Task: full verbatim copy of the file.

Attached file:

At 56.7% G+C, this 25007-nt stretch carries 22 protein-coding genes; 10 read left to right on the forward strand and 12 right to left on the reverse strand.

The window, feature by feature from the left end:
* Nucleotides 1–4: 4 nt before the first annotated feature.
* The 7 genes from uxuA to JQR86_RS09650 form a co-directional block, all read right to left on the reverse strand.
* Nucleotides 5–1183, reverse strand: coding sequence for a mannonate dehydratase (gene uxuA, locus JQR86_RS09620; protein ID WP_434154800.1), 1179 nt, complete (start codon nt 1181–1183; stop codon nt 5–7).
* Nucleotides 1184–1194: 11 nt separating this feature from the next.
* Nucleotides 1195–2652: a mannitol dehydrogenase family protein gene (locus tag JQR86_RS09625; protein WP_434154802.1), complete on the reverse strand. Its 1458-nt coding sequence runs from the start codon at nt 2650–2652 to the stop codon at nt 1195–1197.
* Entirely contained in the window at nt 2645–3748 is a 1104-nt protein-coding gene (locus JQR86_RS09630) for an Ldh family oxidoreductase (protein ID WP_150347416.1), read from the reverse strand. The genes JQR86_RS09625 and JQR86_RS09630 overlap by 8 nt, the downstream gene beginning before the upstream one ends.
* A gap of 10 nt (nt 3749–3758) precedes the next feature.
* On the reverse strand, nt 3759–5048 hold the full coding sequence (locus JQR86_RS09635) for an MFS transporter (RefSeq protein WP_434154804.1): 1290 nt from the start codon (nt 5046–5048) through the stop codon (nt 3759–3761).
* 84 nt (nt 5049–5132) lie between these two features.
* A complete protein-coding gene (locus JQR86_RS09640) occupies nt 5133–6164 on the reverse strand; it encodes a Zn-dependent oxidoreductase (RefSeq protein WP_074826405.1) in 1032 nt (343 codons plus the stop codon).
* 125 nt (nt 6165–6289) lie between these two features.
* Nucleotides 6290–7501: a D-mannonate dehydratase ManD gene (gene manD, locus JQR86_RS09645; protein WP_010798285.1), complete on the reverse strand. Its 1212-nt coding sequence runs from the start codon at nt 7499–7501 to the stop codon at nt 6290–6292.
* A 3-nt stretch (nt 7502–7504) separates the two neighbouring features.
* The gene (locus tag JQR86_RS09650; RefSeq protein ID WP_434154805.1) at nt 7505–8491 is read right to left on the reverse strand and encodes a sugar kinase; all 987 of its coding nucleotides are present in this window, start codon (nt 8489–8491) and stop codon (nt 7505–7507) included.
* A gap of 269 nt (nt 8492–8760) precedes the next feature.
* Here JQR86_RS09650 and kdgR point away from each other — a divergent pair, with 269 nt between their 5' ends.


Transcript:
At 56.7% G+C, this 25007-nt stretch carries 22 protein-coding genes; 10 read left to right on the forward strand and 12 right to left on the reverse strand.

The window, feature by feature from the left end:
* Nucleotides 1–4: 4 nt before the first annotated feature.
* The 7 genes from uxuA to JQR86_RS09650 form a co-directional block, all read right to left on the reverse strand.
* Nucleotides 5–1183, reverse strand: coding sequence for a mannonate dehydratase (gene uxuA, locus JQR86_RS09620; protein ID WP_434154800.1), 1179 nt, complete (start codon nt 1181–1183; stop codon nt 5–7).
* Nucleotides 1184–1194: 11 nt separating this feature from the next.
* Nucleotides 1195–2652: a mannitol dehydrogenase family protein gene (locus tag JQR86_RS09625; protein WP_434154802.1), complete on the reverse strand. Its 1458-nt coding sequence runs from the start codon at nt 2650–2652 to the stop codon at nt 1195–1197.
* Entirely contained in the window at nt 2645–3748 is a 1104-nt protein-coding gene (locus JQR86_RS09630) for an Ldh family oxidoreductase (protein ID WP_150347416.1), read from the reverse strand. The genes JQR86_RS09625 and JQR86_RS09630 overlap by 8 nt, the downstream gene beginning before the upstream one ends.
* A gap of 10 nt (nt 3749–3758) precedes the next feature.
* On the reverse strand, nt 3759–5048 hold the full coding sequence (locus JQR86_RS09635) for an MFS transporter (RefSeq protein WP_434154804.1): 1290 nt from the start codon (nt 5046–5048) through the stop codon (nt 3759–3761).
* 84 nt (nt 5049–5132) lie between these two features.
* A complete protein-coding gene (locus JQR86_RS09640) occupies nt 5133–6164 on the reverse strand; it encodes a Zn-dependent oxidoreductase (RefSeq protein WP_074826405.1) in 1032 nt (343 codons plus the stop codon).
* 125 nt (nt 6165–6289) lie between these two features.
* Nucleotides 6290–7501: a D-mannonate dehydratase ManD gene (gene manD, locus JQR86_RS09645; protein WP_010798285.1), complete on the reverse strand. Its 1212-nt coding sequence runs from the start codon at nt 7499–7501 to the stop codon at nt 6290–6292.
* A 3-nt stretch (nt 7502–7504) separates the two neighbouring features.
* The gene (locus tag JQR86_RS09650; RefSeq protein ID WP_434154805.1) at nt 7505–8491 is read right to left on the reverse strand and encodes a sugar kinase; all 987 of its coding nucleotides are present in this window, start codon (nt 8489–8491) and stop codon (nt 7505–7507) included.
* A gap of 269 nt (nt 8492–8760) precedes the next feature.
* Here JQR86_RS09650 and kdgR point away from each other — a divergent pair, with 269 nt between their 5' ends.